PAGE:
Unsafe abortion common in Malawi

Monday, January 27, 2014

Malawi ambulance

In Malawi, abortion is legal only to save a woman’s life. Yet despite this restrictive law, women in Malawi seek abortion for a variety of reasons, including poverty, unplanned pregnancy or fear of being forced out of school. In a study published in International Perspectives on Sexual and Reproductive Health, researchers report that more than 67,000 abortions were performed in 2009. The abortion rate in the country (23 abortions per 1,000 women of reproductive age) is comparable to the estimated abortion rate for the African continent (28 abortions per 1,000 women of reproductive age); however, is slightly lower than estimates for the Eastern Africa region (rate of 36 abortions per 1,000 women of reproductive age).

Lead author Dr. Brooke Levandowski, formerly senior research advisor for Ipas, and co-author Dr. Hailemichael Gebreselassie, Ipas senior research advisor, note that this study attempted to fill a gap in critical information: “Only a few studies on abortion and related morbidity and mortality had been conducted in the past decade in Malawi.” Co-author Dr. Chisale Mhango, who at the time of the study was director of Reproductive Health Services for the Malawi Ministry of Health, adds that the study aimed to gather evidence to inform policymakers about the health impact of unsafe abortion.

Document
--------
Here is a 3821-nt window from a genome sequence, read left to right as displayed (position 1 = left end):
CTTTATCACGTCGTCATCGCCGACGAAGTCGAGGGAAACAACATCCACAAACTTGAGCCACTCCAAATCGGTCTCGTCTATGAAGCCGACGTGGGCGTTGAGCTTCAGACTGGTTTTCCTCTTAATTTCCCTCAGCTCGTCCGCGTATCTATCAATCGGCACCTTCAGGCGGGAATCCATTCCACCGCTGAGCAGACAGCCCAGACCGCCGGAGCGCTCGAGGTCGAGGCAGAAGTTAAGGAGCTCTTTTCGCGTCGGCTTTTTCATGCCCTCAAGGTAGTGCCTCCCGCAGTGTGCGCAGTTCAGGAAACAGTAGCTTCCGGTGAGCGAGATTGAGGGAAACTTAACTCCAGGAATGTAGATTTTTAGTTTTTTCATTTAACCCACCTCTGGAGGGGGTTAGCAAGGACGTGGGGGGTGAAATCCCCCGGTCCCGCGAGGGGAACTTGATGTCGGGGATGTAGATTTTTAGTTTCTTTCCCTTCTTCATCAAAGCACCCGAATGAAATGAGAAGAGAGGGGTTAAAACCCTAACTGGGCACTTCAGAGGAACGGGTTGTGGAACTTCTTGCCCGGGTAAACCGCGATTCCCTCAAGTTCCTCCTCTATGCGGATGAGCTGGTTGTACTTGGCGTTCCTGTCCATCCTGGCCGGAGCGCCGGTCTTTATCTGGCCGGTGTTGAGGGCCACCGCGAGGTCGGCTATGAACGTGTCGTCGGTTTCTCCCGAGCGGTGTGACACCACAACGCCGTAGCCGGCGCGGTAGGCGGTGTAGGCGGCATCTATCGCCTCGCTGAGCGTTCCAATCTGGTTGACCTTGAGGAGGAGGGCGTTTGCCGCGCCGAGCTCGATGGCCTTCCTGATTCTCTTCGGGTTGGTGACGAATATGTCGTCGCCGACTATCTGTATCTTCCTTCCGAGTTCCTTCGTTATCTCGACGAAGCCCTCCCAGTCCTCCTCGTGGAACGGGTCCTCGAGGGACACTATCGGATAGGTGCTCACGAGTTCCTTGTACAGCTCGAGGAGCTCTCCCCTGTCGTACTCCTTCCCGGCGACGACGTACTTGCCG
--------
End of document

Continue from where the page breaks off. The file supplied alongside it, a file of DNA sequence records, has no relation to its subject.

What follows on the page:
Unsafe abortion, according to the study, is common in Malawi. Roughly 18,700 women were treated in health facilities for complications from unsafely perfomed induced abortions in the community in 2009. To determine this, researchers primarily examined data from a nationally representative sample of health facilities—166 total. Of those 93 were public, 65 were run by nongovernmental organizations and eight were private. They also interviewed 56 health professionals from various health facilities and backgrounds.

The Northern region of the country experienced the highest abortion rate. In this region, married women appear to have greater access to contraception than in other parts of the country. Yet use of traditional methods which have higher failure rates are more likely to be used, likely accounting for the higher abortion rate. Related, women in the North seem to have completed more schooling than in other regions—particularly compared with those in the Central region, where women tend to have their first birth six years earlier. The Central region also has little exposure to media messages about contraception and reproductive health.

Overall, the study found a high unintended pregnancy rate of 139 per 1,000 women aged 15-44, illustrating that women need better access to contraceptive services. Young women in particular need the services; “Half of all women in Malawi seeking postabortion care are under age 24 and many young women ages 12-19 report having one or more close friends who have tried to end a pregnancy,” says Levandowski.

Unsafe abortion is a significant contributor to high maternal mortality in Malawi, with nearly 20 percent of maternal deaths occurring from complications of unsafe abortion.  The time is now, urge the authors, to reduce these preventable deaths, through legal reform of the abortion law and expanded availability of safe services, and increased information about and access to contraception.